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Why The 2021 Local Elections Weren’t A Total Catastrophe For Labour

Why The 2021 Local Elections Weren’t A Total Catastrophe For Labour

Andy Burnham won a landslide victory to in the Manchester mayoral election (Alamy)

3 min read

The Labour Party is facing a difficult set of results in the English local elections, which saw it lose votes in some of its traditional heartlands. But, it’s not all bad news for Keir Starmer.

There’s no denying that this week’s local elections were a big success for Boris Johnson and the Conservatives. By the end of Saturday, they had gained 12 councils and an extra 239 councillors across England, as well retaining mayors in Tees Valley and the West Midlands.

Labour, meanwhile, lost control of 8 councils, the majority of which were concentrated across the North East and encompassed many of the “Red Wall” seats lost in the 2019 General Election.

One of these notable scalps was Durham County Council, where Labour lost a majority it had held for almost a century after it lost 21 councillors, leaving it 11 short of an overall majority.

By far the biggest Labour loss of the night, though, was Hartlepool. The coastal constituency had been held by Labour since its formation, and the Tory’s victory there was a rare example of a governing party gaining a seat at a by-election.

But, beyond these top-line travesties for Labour, they have still had some notable successes, particularly in England’s cities.

The party has successfully held onto all of its existing metro and city mayoralties, winning 10 of the 12 declared races as of Saturday evening including Bristol, Doncaster, Liverpool, North Tyneside and Salford. Results for the West Yorkshire Region mayor are yet to be announced, but it is expected to go to Labour.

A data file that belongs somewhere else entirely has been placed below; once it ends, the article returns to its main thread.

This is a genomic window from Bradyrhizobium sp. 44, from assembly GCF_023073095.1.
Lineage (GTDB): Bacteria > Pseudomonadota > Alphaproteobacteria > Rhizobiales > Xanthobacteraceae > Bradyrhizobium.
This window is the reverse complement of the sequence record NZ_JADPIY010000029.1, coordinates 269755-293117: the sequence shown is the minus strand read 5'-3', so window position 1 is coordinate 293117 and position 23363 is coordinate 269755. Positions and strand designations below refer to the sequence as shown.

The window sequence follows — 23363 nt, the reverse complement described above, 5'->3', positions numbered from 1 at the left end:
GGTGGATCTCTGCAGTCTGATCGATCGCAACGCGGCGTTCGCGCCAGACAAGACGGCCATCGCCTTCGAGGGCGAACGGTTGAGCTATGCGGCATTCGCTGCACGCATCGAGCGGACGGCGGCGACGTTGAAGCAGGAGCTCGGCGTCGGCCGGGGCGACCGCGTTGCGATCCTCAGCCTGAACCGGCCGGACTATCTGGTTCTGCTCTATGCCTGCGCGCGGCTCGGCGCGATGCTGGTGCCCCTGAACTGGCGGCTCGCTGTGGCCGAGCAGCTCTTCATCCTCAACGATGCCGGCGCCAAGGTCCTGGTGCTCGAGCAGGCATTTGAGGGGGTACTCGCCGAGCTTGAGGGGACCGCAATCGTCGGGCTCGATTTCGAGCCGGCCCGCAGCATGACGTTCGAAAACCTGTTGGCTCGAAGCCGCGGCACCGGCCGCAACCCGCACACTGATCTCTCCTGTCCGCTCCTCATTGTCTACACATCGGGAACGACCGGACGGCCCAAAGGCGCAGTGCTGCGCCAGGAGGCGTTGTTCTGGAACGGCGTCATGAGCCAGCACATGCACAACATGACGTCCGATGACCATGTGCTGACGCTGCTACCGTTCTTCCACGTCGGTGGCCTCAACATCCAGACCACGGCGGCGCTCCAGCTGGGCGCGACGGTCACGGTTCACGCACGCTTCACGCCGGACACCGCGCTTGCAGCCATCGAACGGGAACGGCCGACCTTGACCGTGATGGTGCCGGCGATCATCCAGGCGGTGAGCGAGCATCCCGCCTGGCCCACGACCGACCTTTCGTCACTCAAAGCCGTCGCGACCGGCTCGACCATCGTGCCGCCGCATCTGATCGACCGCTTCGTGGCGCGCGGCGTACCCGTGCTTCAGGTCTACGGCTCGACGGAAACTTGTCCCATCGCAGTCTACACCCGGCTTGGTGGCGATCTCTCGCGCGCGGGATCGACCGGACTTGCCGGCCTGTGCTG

Labour even managed to gain two mayoralties from the Conservatives — Nik Johnson in Cambridgeshire and Peterborough, and Dan Norris in the West of England. 

Other winners include Sadiq Khan, who secured 55.2% of the votes in London, and Andy Burnham, who won a landslide victory with 67.3% of the votes in Greater Manchester.

In fact, Burnham’s resounding victory was reflected across his patch. Of the 36 Metropolitan authorities in England, there were only six where Labour did not concede a single seat, four of which were in Greater Manchester. 

There were also only two authorities where the Tories lost councillors overall, both of which were in Burnham’s backyard.

While the Conservatives did to hang on to the West Midlands mayoralty, Andy Street didn't manage the sort of landslide the party had hoped for, showing it's still all to play for in the region in a General Election. 

Labour also made gains across the South East, where the Tories typically do well. They lost control of Cambridgeshire County Council, losing six seats while Labour gained two, and failed to take control of Peterborough City Council, which remains in no overall control. 

Boris Johnson’s party also lost two seats on the county council in Kent, three in East Sussex, four in West Sussex and ten in Surrey. 

Elsewhere, the Conservatives lost control of Tunbridge Wells Borough Council, and saw their majority slashed on East Sussex County Council as Labour took five seats.

The Labour Party also did well in the elections for the devolved administrations. Welsh Labour finished the election with 30 seats in the Senedd, leaving it just one short of an outright majority. 

It can still form a minority government, however, and is expected to strike vote deals with the Liberal Democrats and Plaid Cymru to pass votes in the future. 

In Scotland, the party is down two seats overall in Holyrood compared to the 2016 election. But, despite losing its East Lothian seat, the party’s victory in Dumbarton may have scuppered the SNP’s chance of a Holyrood majority.

Labour saw their vote share increase by six points in the constituency, with almost all the votes taken from the governing SNP.

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